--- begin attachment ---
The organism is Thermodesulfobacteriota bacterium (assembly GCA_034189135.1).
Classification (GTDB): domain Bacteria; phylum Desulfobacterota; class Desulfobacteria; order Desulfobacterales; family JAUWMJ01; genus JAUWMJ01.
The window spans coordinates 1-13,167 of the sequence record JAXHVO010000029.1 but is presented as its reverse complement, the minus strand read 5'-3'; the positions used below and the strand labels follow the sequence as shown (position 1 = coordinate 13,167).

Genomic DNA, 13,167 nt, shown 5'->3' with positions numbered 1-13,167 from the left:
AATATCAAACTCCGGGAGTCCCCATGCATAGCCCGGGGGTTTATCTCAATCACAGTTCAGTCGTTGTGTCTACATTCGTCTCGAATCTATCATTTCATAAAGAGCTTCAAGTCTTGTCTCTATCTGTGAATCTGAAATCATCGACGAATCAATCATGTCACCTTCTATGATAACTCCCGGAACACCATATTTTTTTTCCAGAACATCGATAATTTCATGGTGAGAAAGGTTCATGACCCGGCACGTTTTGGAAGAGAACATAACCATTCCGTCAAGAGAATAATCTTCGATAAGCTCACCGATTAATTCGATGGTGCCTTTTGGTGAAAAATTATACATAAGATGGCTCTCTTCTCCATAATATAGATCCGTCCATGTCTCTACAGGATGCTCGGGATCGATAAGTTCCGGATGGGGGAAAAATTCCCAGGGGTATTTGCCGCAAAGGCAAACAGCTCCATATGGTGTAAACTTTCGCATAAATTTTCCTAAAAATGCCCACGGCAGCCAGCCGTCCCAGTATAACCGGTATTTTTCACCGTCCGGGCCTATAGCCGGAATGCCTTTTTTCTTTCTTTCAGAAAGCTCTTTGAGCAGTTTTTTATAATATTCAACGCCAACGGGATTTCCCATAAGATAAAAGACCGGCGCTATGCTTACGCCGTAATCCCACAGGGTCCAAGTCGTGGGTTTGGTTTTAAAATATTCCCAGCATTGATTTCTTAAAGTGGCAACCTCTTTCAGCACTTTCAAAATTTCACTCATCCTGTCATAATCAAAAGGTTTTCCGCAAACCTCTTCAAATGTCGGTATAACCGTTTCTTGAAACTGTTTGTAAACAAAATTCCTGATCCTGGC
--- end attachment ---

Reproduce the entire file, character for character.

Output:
The organism is Thermodesulfobacteriota bacterium (assembly GCA_034189135.1).
Classification (GTDB): domain Bacteria; phylum Desulfobacterota; class Desulfobacteria; order Desulfobacterales; family JAUWMJ01; genus JAUWMJ01.
The window spans coordinates 1-13,167 of the sequence record JAXHVO010000029.1 but is presented as its reverse complement, the minus strand read 5'-3'; the positions used below and the strand labels follow the sequence as shown (position 1 = coordinate 13,167).

Genomic DNA, 13,167 nt, shown 5'->3' with positions numbered 1-13,167 from the left:
AATATCAAACTCCGGGAGTCCCCATGCATAGCCCGGGGGTTTATCTCAATCACAGTTCAGTCGTTGTGTCTACATTCGTCTCGAATCTATCATTTCATAAAGAGCTTCAAGTCTTGTCTCTATCTGTGAATCTGAAATCATCGACGAATCAATCATGTCACCTTCTATGATAACTCCCGGAACACCATATTTTTTTTCCAGAACATCGATAATTTCATGGTGAGAAAGGTTCATGACCCGGCACGTTTTGGAAGAGAACATAACCATTCCGTCAAGAGAATAATCTTCGATAAGCTCACCGATTAATTCGATGGTGCCTTTTGGTGAAAAATTATACATAAGATGGCTCTCTTCTCCATAATATAGATCCGTCCATGTCTCTACAGGATGCTCGGGATCGATAAGTTCCGGATGGGGGAAAAATTCCCAGGGGTATTTGCCGCAAAGGCAAACAGCTCCATATGGTGTAAACTTTCGCATAAATTTTCCTAAAAATGCCCACGGCAGCCAGCCGTCCCAGTATAACCGGTATTTTTCACCGTCCGGGCCTATAGCCGGAATGCCTTTTTTCTTTCTTTCAGAAAGCTCTTTGAGCAGTTTTTTATAATATTCAACGCCAACGGGATTTCCCATAAGATAAAAGACCGGCGCTATGCTTACGCCGTAATCCCACAGGGTCCAAGTCGTGGGTTTGGTTTTAAAATATTCCCAGCATTGATTTCTTAAAGTGGCAACCTCTTTCAGCACTTTCAAAATTTCACTCATCCTGTCATAATCAAAAGGTTTTCCGCAAACCTCTTCAAATGTCGGTATAACCGTTTCTTGAAACTGTTTGTAAACAAAATTCCTGATCCTGGC